Mobilizing in Maryland: Managed Lanes Shortlist, DEIS Published

Michael Bennon
From the July 2020 Edition of Public Works Financing

The MDoT I-495 and I-270 Phase 1 P3 passed two milestones this month, publishing its Draft EIS to start the public comment period and announcing its shortlist of four bidders from qualifications. Final proposals are expected to be due in early 2021.

Those four shortlisted teams include:

Accelerate Maryland Express Partners, with developer Itinera Infrastructure, contractors Halmar International and Itinera, and designers Atkins and Gannett Fleming.

Accelerate Maryland Partners, with developers Transurban and Macquarie, contractor Archer Western Construction, and designers Dewberry Engineers and Stantec.

Capital Express Mobility Partners, with developers Cintra, Meridiam and John Laing, contractor Ferrovial, and designer AECOM.

Potomac Mobility Group, with developer ACS, contractor Dragados, and designers Parsons, Jacobs and HDR.

The quality of respondents is reflective of several factors: an overwhelming underlying need for traffic relief in the region, the size of the potential pipeline of projects, and a political champion in Governor Larry Hogan, among other factors. In a statement with the shortlist announcement, Governor Hogan stated: “We’re pleased to see leading international firms invest in Maryland and the National Capital Region to address one of the most congested areas in the nation.”

The Phase 1 P3 will cover I-495 from the George Washington Parkway to I-270, and then along I-270 to I-370.

Respondents for the procurement aren’t the only ones mobilizing. The Draft EIS for the project was released on July 10th. Before it was even released, an open letter signed by the leaders of 44 different stakeholder groups requested that the deadline for public comment be increased from 90 days to 120 days, which would push the end of the comment period back from early October to after the election in November. Since the EIS’s publication, additional local and state elected officials have joined the call for an extension.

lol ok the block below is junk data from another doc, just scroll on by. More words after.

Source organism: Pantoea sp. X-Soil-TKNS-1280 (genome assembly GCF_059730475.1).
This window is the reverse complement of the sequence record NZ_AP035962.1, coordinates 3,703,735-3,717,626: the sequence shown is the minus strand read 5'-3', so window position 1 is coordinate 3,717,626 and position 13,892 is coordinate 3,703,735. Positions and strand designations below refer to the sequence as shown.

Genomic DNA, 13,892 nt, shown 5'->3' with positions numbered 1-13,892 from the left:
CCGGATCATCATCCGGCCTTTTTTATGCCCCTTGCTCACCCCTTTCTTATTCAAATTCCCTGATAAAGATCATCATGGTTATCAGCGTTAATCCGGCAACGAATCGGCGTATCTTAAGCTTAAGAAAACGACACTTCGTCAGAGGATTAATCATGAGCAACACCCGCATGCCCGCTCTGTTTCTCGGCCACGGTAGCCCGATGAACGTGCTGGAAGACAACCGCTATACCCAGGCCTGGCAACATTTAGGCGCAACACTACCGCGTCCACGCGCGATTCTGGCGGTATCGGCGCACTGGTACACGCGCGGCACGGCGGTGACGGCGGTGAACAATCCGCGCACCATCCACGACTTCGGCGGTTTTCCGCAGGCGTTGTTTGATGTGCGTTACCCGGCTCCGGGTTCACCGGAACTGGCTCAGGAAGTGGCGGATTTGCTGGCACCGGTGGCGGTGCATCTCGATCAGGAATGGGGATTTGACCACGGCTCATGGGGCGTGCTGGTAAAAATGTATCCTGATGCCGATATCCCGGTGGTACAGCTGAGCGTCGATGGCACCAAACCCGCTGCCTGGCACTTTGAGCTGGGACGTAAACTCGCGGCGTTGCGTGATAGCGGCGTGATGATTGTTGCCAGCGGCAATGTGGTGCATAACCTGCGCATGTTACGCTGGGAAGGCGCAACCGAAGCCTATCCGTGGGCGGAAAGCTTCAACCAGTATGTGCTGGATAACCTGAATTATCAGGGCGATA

One of the reasons cited is interesting: the EIS is too long. The Draft EIS weighs in at 90 pounds and supplements a 350-page main body with 18,000 pages of appendices. Montgomery County Council Member Tom Hucker stated that a constituent “would have to read 200 pages per day for 90 days” to digest the document in its entirety during that comment period. Perhaps the old practice of 90-day comment periods were for an era when highway lane-addition projects were studied for less than 18,000 pages.

Other project opponents have cited concerns with the ranges of revenue and cost projections in the DEIS, which do not rule out the need for a public subsidy to make the project economically viable. Critics have already framed this as a walk-back from Governor Hogan’s promises that the expansions would be funded from the toll revenue on the managed lanes.

Of course, the state plans to eventually solve the mystery of the economic viability of the project by completing the competitive procurement it is in the middle of. Presumably one of the shortlisted bidders will win the concession and take on the risk of the economics turning out differently, and in so doing give Maryland their result. Until then, the planners writing the EIS and the stakeholders reviewing it will likely continue debating the economic viability of the project. The members of the shortlist may tune in if they find it helpful.

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